Even a Jag won’t go anywhere on its own without wheels, and these are next to be made up.  The flexible tyres have a cruciform sprue arrangement in the centre that must be cut out with a sharp blade, then in the front the chromed hub and spokes are inserted, which should look good with a dark wash to bring out the spokes.  There’s a separate hammer-on locking nut as is appropriate for the era, then at the rear is a simple hub with a hole in the centre and a cap that will glue onto the axle, leaving the wheel able to rotate if you’re frugal with the glue.  With four of those done it’s time to prep the bodyshell, paint it, paint the interior a dark grey, add the chrome rear-view mirrors and then flex it to install it on the floor pan.  The slightly contentious front windscreen is next, with the chromed bezel added first, but there are some sprue-gates on the sides that will either need touching in, or stripping and repainting, depending on your feelings on the task.  The windscreen slips in from the exterior, then the rest of the glazing is fitted, again from the outside, requiring a fine line of silver paint around the edges before you insert them into the frames.  More chrome parts with clear inserts make up the rear light clusters, joined by the rear bumper halves and a central clear reversing light, then a pair of chrome bumper overriders, and a choice of EU or US number plate frame.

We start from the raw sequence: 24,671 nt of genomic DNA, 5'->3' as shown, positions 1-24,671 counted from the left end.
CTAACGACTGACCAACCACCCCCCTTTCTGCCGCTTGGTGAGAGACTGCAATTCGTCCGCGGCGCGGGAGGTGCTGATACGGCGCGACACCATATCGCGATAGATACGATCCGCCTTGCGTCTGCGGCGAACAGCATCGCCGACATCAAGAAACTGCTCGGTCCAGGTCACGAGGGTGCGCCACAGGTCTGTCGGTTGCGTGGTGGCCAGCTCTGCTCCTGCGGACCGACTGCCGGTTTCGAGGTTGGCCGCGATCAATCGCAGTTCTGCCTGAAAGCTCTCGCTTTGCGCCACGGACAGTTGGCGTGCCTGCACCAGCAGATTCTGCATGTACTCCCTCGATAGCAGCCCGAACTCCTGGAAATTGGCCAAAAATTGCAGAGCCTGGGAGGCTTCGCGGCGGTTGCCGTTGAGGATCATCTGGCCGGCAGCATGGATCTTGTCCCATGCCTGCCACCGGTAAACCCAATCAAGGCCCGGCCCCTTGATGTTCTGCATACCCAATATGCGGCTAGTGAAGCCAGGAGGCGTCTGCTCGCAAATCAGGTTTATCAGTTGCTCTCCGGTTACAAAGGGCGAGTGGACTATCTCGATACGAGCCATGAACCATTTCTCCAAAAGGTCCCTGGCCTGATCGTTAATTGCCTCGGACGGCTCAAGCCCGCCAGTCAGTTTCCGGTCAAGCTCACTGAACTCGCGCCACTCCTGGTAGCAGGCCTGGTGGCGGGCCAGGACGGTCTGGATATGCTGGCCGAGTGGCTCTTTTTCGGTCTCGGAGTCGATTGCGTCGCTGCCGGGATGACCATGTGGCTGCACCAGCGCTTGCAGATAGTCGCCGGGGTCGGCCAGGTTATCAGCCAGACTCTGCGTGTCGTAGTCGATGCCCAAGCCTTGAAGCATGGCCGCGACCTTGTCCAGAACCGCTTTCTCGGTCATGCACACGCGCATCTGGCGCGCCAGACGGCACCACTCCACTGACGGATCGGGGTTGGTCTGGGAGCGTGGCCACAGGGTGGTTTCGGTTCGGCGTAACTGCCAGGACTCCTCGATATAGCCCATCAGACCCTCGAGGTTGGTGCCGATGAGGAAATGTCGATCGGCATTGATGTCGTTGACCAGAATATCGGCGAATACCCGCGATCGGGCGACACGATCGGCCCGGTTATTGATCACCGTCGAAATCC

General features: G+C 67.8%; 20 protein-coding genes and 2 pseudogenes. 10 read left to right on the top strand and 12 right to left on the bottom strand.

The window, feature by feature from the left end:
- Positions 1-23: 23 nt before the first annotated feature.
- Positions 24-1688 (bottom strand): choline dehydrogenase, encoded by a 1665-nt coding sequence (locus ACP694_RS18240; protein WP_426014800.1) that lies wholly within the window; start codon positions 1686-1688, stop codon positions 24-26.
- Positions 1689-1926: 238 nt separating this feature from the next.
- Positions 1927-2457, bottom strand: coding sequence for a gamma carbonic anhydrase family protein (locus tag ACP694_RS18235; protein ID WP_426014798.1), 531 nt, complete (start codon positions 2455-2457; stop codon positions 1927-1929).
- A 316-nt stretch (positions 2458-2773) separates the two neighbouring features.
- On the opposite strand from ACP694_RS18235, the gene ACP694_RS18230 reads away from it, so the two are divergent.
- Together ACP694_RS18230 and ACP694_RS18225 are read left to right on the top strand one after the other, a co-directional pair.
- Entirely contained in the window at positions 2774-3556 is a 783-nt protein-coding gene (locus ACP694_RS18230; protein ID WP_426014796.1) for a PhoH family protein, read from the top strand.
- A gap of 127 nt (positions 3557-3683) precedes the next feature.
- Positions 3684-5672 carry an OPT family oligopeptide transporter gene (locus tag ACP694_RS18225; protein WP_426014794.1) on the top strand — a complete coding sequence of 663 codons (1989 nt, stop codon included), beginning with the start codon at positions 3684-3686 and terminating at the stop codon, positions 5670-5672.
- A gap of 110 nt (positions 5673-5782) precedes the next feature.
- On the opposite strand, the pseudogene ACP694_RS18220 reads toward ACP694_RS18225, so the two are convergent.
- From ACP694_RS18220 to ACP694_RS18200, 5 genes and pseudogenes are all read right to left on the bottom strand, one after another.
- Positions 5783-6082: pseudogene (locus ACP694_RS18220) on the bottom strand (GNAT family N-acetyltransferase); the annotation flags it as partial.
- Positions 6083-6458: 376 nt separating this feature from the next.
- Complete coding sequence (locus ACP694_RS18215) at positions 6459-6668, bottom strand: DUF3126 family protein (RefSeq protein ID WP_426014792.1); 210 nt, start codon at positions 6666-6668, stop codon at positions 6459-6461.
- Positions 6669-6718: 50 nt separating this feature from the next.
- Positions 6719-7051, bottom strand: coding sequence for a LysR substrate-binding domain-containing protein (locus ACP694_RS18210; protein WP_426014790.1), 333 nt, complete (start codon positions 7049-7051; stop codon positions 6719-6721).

The E-Type is well-known for its gigantic bonnet, which takes up a large proportion of the front end, and makes pulling out of some junctions fun.  The underpinnings are made up first, with the lights inserted into the front bulkhead, which is then fitted into a frame that holds the bonnet to shape once it is glued in place in the huge panel.  The curved lower is then put in place below, and as this is a separate part on the real thing, you can leave the seamline there as it's mostly occluded by the bumpers anyway, unless your references show otherwise.  There is a choice of colour for the light “tunnel”, using either body colour, silver or black, so while you have your references out you might want to check that too.  With the paint choice decided, the chrome bezels and clear lenses are glued in, and the indicators join them with chrome base and clear lenses.  The front bumpers are also fitted as halves, then joined together by adding the central section with moulded-in overriders that hide the join between the three parts.  There is another choice of EU or US plate frames, which glue to the lower lip of the oval intake under the bumpers.  More chrome is added in the shape of wing mirrors with clear lenses, an aerial at the centre of the roof 1.5mm aft of the windscreen frame, three small windscreen wiper blades, and door handles to finish off the model.